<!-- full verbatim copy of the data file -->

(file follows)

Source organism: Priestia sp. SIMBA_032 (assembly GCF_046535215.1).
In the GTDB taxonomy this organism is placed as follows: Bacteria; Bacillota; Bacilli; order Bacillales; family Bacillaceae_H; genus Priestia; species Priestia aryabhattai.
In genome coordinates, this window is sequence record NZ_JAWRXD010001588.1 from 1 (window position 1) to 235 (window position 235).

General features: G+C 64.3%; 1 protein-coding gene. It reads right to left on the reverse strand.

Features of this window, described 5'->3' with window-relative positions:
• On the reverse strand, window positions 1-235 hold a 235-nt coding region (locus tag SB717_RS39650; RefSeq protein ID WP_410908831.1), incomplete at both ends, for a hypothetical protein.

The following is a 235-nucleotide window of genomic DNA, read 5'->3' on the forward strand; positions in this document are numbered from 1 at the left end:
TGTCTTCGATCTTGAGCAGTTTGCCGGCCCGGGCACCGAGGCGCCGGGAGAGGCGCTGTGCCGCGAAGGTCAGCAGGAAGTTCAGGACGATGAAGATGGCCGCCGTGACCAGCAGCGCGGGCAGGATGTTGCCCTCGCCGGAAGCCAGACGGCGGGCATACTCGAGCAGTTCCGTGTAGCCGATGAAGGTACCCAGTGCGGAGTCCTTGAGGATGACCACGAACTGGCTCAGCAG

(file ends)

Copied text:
Source organism: Priestia sp. SIMBA_032 (assembly GCF_046535215.1).
In the GTDB taxonomy this organism is placed as follows: Bacteria; Bacillota; Bacilli; order Bacillales; family Bacillaceae_H; genus Priestia; species Priestia aryabhattai.
In genome coordinates, this window is sequence record NZ_JAWRXD010001588.1 from 1 (window position 1) to 235 (window position 235).

General features: G+C 64.3%; 1 protein-coding gene. It reads right to left on the reverse strand.

Features of this window, described 5'->3' with window-relative positions:
• On the reverse strand, window positions 1-235 hold a 235-nt coding region (locus tag SB717_RS39650; RefSeq protein ID WP_410908831.1), incomplete at both ends, for a hypothetical protein.

The following is a 235-nucleotide window of genomic DNA, read 5'->3' on the forward strand; positions in this document are numbered from 1 at the left end:
TGTCTTCGATCTTGAGCAGTTTGCCGGCCCGGGCACCGAGGCGCCGGGAGAGGCGCTGTGCCGCGAAGGTCAGCAGGAAGTTCAGGACGATGAAGATGGCCGCCGTGACCAGCAGCGCGGGCAGGATGTTGCCCTCGCCGGAAGCCAGACGGCGGGCATACTCGAGCAGTTCCGTGTAGCCGATGAAGGTACCCAGTGCGGAGTCCTTGAGGATGACCACGAACTGGCTCAGCAG